The American chestnut is a fast-growing tree best recognized by the distinct shape of its leaves and nuts enclosed in spiny burrs that break open and fall to the ground in autumn.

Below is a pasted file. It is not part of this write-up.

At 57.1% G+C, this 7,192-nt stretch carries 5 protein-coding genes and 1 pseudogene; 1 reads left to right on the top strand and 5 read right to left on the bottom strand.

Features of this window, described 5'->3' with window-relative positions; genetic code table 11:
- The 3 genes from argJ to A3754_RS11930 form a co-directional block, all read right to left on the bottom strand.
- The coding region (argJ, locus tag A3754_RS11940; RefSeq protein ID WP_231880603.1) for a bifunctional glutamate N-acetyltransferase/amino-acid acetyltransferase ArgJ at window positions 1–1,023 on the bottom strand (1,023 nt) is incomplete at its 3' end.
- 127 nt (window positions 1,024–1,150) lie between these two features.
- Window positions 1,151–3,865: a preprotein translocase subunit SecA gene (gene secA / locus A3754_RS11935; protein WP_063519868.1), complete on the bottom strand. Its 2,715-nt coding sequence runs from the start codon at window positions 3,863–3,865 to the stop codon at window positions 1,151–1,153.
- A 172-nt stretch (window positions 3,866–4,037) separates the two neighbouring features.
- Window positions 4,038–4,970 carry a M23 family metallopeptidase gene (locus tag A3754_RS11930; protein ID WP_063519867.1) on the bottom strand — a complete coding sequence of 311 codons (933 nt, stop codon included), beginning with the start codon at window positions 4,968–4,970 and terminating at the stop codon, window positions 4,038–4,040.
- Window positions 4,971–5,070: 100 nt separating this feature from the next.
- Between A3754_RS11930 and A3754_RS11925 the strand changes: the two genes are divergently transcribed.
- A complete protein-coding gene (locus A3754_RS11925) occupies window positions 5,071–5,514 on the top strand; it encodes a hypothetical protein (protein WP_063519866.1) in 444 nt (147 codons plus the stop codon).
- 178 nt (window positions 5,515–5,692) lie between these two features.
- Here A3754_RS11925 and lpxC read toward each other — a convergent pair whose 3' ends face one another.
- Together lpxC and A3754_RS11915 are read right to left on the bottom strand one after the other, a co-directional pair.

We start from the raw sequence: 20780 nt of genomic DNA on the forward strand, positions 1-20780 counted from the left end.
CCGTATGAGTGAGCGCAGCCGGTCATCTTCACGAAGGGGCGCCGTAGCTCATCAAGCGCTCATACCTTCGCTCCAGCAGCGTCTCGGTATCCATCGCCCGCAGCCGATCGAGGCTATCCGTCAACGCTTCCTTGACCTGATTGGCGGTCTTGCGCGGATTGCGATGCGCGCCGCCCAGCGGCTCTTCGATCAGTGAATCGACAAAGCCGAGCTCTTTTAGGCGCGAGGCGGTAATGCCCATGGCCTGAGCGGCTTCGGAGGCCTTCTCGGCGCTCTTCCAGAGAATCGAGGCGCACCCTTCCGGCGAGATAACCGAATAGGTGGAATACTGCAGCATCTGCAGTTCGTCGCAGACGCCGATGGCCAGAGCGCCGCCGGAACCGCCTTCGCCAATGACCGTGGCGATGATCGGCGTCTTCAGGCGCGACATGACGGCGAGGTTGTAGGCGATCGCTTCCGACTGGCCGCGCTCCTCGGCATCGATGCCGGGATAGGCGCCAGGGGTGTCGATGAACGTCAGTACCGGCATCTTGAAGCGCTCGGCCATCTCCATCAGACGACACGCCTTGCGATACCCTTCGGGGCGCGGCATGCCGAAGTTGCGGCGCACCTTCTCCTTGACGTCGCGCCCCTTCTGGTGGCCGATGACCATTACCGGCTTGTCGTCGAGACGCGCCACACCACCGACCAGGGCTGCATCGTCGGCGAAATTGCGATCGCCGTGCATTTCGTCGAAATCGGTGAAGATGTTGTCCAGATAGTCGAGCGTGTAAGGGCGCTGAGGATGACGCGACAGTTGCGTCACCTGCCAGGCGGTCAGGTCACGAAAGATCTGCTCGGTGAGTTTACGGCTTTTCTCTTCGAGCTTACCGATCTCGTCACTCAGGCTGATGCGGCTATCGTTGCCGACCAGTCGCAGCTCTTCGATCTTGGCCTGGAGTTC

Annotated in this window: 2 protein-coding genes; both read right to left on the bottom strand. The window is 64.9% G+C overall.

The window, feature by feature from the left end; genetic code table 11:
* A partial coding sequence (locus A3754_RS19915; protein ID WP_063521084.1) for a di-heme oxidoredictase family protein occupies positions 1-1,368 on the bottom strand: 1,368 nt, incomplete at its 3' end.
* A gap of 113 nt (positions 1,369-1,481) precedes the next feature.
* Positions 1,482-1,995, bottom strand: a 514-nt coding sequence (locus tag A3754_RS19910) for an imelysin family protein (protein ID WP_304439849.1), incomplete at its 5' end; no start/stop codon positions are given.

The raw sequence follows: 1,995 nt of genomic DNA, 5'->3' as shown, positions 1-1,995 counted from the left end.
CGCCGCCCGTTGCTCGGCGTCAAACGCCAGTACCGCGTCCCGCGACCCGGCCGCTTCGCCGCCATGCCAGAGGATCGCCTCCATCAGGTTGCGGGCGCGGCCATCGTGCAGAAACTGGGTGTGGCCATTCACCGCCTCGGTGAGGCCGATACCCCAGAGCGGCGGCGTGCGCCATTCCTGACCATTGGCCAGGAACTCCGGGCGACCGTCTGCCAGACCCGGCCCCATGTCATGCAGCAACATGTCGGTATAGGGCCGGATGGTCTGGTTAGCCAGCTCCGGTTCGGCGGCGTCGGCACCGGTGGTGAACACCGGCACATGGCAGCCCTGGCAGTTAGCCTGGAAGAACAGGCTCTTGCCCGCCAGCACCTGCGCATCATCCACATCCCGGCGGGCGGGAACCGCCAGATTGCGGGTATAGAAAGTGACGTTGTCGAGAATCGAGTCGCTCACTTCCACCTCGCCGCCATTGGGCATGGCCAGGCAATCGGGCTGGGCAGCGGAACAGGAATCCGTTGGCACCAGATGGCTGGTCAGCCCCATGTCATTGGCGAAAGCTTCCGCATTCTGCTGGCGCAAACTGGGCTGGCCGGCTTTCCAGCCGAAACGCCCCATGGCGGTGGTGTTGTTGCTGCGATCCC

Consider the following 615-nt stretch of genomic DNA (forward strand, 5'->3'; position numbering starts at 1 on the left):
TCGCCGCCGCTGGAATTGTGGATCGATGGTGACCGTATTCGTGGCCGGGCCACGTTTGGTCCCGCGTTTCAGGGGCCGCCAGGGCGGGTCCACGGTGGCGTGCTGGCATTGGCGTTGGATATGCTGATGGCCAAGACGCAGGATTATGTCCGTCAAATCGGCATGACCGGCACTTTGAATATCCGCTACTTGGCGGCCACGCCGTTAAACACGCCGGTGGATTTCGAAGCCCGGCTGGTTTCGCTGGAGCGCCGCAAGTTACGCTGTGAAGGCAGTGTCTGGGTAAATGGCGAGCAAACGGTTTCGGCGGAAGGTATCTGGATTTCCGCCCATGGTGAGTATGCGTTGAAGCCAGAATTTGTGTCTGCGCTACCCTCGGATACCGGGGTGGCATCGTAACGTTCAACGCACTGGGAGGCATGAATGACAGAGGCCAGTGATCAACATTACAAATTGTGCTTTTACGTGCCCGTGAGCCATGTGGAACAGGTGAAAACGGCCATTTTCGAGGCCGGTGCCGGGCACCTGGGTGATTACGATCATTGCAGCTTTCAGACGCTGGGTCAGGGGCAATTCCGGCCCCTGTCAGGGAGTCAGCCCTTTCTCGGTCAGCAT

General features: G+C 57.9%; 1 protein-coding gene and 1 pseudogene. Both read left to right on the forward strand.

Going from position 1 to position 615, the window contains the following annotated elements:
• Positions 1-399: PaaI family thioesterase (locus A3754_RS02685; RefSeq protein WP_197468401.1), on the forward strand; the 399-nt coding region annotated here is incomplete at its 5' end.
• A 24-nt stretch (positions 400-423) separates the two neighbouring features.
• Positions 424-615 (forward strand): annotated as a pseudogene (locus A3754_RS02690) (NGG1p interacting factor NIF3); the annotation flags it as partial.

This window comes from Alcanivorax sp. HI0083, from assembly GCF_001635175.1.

Before being wiped out by a fungus, the American chestnut dominated our forests and provided food and shelter for animals and people alike. Now, a new generation of blight-resistant chestnuts is being cultivated. As part of the 60-year celebration of the Marquand Park Foundation in 2013. The American Chestnut Foundation donated and planted three newly cultivated seedlings in the park. They all survived but look very different. The tallest tree is very bushy and narrow in shape. The second seedling has grown into a small tree with an elegant trunk and a more rounded crown. The smallest tree still looks like a seedling, is struggling to survive and still fenced in to protect it from hungry deer. For more information about the backcross breeding project of the American Chestnut Foundation, please consult www.acf.org.